Transactions and Silos

Economists abhor transaction costs associated with carrying or producing a unit of something valuable that involves more than one firm. There are the costs of the contract negotiation, work rules, monitoring of the contract, transporting material, ensuring system integration, and making sure that the process of production runs smoothly. Much of the productivity gains of the past two decades have come from using information technology to remove layers of unneeded management, making information more transparent and speeding transactions along the process of making a product or service valuable. A major challenge facing health care is that it is beset with enormous transaction costs that lead to higher costs and also to poor performance in quality and patient safety.

Much of the investment in electronic patient records is aimed at lowering these costs. The technology will have an impact, but it will fall short of its real potential without redesigning the process that usually accompanies information infrastructure investment in other industries. To do this the system of care will have to take on the guild interest of the health professions and the silos of practice, which have been built up over the past five decades. There are a lot of silos in health care and changing them is essential in altering both the performance of health care and the ways in which patients experience the system as consumers.

As nursing grew into its modern professional form over the past five decades, the allied health professions emerged to operate the new technologies and offer discrete therapies that are at the core of in-patient experience. Operating many of these new machines and providing these therapies were once a part of what nurses expected to do within their practice model. But as the technologies became more complex, increased in number and changed at a faster rate, it was an easy step for nurses to abandon the management of these modalities, particularly as new technologists trained to operate the machinery began to be available. Such separation of competence is to be expected in any system of specialized knowledge, but perhaps it is important to closely examine these silos to see if they still serve the interests and needs of the patient and system. With over 200 allied health professions, each with its own educational program, licensing process, scope of practice and often labor representation, it is easy to see how the transactions with nurses to produce a unit of patient care service could get expensive and error-prone.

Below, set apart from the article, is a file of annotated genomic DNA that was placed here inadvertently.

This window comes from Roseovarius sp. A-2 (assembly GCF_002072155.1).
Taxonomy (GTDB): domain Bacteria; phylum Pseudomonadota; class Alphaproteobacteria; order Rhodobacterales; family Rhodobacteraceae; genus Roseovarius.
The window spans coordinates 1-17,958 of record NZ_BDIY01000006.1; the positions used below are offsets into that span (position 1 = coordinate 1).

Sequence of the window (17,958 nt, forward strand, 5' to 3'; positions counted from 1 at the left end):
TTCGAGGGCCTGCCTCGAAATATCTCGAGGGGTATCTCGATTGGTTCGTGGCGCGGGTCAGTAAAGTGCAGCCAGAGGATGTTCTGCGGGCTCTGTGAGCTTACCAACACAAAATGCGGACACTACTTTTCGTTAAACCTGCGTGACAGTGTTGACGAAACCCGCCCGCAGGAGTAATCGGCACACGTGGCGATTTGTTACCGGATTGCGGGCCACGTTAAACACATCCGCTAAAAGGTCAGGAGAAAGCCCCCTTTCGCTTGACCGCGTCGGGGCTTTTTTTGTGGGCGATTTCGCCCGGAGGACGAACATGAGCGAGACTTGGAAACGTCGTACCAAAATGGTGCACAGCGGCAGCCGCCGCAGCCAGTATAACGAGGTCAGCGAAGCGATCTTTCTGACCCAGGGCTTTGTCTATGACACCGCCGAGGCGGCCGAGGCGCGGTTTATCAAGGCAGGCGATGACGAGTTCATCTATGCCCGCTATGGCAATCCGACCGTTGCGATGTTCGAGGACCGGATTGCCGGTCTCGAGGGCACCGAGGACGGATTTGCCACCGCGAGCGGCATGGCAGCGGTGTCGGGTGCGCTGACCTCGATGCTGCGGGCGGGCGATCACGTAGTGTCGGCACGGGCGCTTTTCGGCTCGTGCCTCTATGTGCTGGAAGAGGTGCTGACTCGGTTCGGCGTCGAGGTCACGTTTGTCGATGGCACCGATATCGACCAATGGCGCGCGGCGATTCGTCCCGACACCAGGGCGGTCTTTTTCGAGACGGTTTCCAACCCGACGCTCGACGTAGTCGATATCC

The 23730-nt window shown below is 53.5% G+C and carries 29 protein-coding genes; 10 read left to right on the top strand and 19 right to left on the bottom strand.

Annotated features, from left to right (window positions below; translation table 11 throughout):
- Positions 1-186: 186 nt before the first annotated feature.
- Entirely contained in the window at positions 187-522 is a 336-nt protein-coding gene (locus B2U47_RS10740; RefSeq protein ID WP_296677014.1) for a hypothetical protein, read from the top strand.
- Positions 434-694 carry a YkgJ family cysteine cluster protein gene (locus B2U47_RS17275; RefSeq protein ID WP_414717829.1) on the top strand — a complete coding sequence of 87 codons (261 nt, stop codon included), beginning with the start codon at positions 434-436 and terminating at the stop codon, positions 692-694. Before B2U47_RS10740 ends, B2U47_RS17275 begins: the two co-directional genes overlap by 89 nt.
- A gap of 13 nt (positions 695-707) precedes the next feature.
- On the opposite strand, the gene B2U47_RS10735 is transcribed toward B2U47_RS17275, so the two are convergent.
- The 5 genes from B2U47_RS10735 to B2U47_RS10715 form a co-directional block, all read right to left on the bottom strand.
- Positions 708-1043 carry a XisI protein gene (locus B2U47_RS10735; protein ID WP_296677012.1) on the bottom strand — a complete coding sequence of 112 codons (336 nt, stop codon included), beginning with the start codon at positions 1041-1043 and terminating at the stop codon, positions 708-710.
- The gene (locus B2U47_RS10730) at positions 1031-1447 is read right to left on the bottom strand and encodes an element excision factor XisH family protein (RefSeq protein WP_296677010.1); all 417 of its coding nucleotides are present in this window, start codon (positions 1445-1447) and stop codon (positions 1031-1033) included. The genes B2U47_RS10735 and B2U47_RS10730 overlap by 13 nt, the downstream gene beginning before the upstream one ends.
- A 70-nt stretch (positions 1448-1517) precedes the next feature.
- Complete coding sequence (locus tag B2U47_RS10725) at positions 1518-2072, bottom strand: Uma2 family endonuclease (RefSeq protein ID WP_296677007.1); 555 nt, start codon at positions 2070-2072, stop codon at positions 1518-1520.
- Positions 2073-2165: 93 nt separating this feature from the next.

One method to decrease costs and errors would be to train across professions. Allied health should take the lead to group professions that typically work together by function or setting, creating clusters such as therapeutic, administrative, or counseling. An all out effort should be made to create a common educational experience for these clusters that focuses on what they share and moves specialty training to become as intensive and short a period as possible. This would allow a therapeutic allied health professional who is trained as a radiological technologist to add on the skills of respiration therapy as needed. This would work with deeper collaboration by professions, educational programs, and regulatory agencies.

The idea of cross training is of course not new, but is needed now for a number of emerging reasons. First, progress on improving the quality and maintaining the cost of care will be hampered without such measures. Perhaps more pressing, the looming shortage of allied health workers will mean that we need more value out of everyone produced and licensed for practice. The educational resources to train these allied health professionals will be more efficiently spent if they are shared across the traditional disciplines and not locked up in particular programs.

To move this agenda forward, nursing will need to return to a more inclusive model of patient care services, one that is developed with the allied health professions integrated in the way described above. This will require the profession to become a little less introspective and to look outward to the needs of the care system and assess what types of leadership and management it needs to achieve its goals, not just what nursing needs to advance itself as a profession. Much of this lies at the center of nursing core competence. It just needs to be focused on the reintegration of a rich team, cross-profession model.

Clearly there are lessons in this process between nursing and allied health that once learned can be broadened to include pharmacy, medicine, and other related disciples, as well as carried to other settings beyond just the inpatient experience.